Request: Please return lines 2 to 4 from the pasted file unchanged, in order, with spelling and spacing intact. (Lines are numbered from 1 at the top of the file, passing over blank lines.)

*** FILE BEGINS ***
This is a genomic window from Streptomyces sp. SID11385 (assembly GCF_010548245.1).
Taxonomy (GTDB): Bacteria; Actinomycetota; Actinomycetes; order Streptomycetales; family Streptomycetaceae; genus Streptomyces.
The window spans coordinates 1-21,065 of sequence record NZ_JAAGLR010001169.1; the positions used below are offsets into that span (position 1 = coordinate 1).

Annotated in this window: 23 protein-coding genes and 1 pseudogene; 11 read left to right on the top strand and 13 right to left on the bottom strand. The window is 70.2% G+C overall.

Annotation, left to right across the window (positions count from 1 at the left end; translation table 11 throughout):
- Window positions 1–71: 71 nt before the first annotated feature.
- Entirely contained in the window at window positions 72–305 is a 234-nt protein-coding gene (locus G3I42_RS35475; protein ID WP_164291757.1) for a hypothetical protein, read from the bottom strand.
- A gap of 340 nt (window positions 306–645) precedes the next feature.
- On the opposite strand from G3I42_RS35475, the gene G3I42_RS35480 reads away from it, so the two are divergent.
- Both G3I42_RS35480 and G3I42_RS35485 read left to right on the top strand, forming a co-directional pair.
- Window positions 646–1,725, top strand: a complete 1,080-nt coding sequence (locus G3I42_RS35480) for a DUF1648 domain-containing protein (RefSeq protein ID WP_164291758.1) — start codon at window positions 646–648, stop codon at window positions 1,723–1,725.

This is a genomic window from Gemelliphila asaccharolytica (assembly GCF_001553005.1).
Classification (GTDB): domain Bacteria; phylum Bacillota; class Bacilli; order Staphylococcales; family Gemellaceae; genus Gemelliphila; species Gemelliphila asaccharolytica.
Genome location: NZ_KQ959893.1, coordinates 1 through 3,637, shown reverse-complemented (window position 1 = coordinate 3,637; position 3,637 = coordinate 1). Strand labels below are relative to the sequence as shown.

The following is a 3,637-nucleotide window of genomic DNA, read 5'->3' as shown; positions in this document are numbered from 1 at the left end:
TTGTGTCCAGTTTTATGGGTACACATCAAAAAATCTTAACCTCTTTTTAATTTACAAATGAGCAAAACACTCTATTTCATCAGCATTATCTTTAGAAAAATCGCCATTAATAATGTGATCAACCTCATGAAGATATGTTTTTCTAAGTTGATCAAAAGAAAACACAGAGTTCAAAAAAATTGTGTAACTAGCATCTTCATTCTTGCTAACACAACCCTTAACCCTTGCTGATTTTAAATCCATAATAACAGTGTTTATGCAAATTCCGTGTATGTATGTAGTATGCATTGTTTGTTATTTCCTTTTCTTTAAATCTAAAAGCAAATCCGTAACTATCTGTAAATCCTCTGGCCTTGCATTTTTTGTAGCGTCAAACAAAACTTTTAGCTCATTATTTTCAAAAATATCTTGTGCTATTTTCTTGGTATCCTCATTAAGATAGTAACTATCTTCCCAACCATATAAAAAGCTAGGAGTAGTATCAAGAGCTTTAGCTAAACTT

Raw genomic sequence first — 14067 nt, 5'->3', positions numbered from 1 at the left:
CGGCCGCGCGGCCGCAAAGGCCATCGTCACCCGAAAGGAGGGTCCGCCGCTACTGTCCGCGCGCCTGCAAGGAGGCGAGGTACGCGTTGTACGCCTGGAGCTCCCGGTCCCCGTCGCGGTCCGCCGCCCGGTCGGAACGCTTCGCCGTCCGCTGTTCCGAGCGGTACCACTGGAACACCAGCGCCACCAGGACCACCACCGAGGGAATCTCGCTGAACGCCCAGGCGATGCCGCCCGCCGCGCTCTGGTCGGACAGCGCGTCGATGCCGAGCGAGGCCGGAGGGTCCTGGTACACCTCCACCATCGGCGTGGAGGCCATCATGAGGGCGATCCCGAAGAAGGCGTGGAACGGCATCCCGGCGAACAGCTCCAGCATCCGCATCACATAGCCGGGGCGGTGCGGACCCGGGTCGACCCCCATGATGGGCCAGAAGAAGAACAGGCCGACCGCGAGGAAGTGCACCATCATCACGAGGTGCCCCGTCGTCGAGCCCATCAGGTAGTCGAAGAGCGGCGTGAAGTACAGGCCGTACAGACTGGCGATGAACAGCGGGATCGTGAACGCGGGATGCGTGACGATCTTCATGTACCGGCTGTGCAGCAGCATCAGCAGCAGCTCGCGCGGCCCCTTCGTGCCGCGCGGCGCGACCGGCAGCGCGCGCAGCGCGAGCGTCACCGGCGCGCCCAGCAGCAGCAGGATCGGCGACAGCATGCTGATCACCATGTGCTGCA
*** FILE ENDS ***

Taxonomy (GTDB): Bacteria; Actinomycetota; Actinomycetes; order Streptomycetales; family Streptomycetaceae; genus Streptomyces.
The window spans coordinates 1-21,065 of sequence record NZ_JAAGLR010001169.1; the positions used below are offsets into that span (position 1 = coordinate 1).

Annotated in this window: 23 protein-coding genes and 1 pseudogene; 11 read left to right on the top strand and 13 right to left on the bottom strand. The window is 70.2% G+C overall.